Sunday, July 21, 2019
A Breach in the Wall: How do we react when we sense that we are witnessing the beginning of the end?
The Seventeenth of Tamuz commemorates the day that the Romans breached the outer wall of Jerusalem. From this point, the destruction of the Temple just three weeks later may have been inevitable, but both historians and rabbinic legends suggest that there were earlier points at which the ultimate calamity could have been avoided.
In our own lives, we sometimes have experiences -- be they personal, communal or national -- that give us a feeling of sliding toward catastrophe. How do we respond to such foreboding, especially when not everyone around us shares the same feeling? We will examine this sensation through the lens of episodes from Tanakh, rabbinic literature, and Jewish history, as well as personal histories of crisis and recovery.
Located at the Sixth Street Community Synagogue
325 East 6th Street | New York, NY
Jeremiah Confronts the False Prophets… and Us
Rabbi Daniel Reifman
In the waning days of the First Temple Period, Israel was confronted with conflicting prophetic messages: Jeremiah predicted that Jerusalem was doomed, while false prophets offered assurances that it would be spared. Jeremiah’s accounts of this conflict raise profound questions, both for the prophet himself and for his contemporaneous audience. How are the recipients of a prophecy supposed to distinguish a true prophet from a false ones? Can a prophecy of doom ever be overturned through repentance? If so, at what point should repentance end and acceptance begin?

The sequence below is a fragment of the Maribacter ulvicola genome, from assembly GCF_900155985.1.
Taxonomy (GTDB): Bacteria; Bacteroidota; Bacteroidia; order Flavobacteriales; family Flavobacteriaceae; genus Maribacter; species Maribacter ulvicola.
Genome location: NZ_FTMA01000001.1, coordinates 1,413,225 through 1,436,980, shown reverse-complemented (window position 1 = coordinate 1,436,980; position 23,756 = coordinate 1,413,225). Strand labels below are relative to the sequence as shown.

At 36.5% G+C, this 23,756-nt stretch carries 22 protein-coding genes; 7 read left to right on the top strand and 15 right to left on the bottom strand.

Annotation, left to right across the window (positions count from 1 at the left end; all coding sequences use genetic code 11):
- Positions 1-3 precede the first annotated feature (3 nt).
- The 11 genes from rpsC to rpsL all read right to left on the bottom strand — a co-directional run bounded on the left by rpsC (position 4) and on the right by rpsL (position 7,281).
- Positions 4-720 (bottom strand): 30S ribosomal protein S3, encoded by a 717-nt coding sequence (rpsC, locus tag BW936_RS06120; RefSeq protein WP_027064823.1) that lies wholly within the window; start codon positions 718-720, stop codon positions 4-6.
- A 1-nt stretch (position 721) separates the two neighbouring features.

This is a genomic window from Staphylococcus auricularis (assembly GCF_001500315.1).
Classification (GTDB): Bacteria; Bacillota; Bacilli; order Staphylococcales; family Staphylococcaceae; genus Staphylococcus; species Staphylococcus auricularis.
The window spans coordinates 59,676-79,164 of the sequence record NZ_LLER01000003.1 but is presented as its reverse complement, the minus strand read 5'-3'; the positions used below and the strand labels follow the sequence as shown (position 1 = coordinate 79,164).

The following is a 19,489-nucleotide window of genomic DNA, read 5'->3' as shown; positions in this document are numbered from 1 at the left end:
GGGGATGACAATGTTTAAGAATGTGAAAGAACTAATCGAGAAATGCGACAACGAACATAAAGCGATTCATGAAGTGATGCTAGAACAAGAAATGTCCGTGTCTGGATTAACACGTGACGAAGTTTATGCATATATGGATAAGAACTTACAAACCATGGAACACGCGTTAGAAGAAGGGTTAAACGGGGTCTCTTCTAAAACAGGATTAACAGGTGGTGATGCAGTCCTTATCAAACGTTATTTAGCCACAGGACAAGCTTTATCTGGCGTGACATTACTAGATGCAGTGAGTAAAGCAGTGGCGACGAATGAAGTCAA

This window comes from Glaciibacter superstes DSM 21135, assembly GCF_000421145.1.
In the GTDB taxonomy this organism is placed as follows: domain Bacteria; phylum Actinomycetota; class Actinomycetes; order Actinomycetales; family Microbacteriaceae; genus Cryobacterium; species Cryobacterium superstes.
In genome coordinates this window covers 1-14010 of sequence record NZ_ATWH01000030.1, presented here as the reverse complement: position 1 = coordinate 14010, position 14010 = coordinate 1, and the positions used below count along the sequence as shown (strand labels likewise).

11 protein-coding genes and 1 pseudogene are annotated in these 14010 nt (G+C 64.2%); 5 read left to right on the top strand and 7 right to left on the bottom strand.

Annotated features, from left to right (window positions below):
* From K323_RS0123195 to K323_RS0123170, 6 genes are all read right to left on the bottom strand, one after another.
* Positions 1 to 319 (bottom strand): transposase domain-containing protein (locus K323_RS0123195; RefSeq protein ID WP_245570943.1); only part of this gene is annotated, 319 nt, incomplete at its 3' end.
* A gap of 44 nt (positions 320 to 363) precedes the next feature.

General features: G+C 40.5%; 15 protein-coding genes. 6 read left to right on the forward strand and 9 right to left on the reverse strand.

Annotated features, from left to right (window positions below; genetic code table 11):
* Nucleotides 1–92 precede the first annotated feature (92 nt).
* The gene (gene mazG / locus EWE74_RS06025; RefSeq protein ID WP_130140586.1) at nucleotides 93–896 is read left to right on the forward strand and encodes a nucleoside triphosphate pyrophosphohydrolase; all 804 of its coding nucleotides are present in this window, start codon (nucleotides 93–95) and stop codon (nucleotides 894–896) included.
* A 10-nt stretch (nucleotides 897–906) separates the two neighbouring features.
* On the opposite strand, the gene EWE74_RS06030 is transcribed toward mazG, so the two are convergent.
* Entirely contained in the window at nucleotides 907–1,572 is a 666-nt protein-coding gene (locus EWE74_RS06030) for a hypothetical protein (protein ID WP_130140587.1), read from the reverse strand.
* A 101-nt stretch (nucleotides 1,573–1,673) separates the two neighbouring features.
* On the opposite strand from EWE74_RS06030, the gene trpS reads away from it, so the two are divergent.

The Origin of Calamity: The Sin of the Golden Calf
Rabbi David Silber
The Mishnah lists five tragedies within Jewish history that occurred on the 17th of Tammuz, the first being Moses' breaking of the tablets upon witnessing the Golden Calf. We will analyze the episode of the Golden Calf (Exodus 32-34) for what it tells us about leadership in a time of crisis and the possibility of securing redemption in the aftermath of tragedy.
התקינו עצמכם לפורענות: Preparing for Disaster
Rabba Wendy Amsellem
As Rabbi Shimon and Rabbi Yishmael are executed by the Romans, Rabbi Akiva warns his students to get ready because the worst is yet to come. How does Rabbi Akiva intend for them to prepare for the impending disaster? We will study several rabbinic texts that attempt to redefine suffering and to locate meaning in terrible events.
Price: $ 0.00
Drisha Institute for Jewish Education
1501 Broadway, suite 505A
New York, NY 10036
Email: [email protected]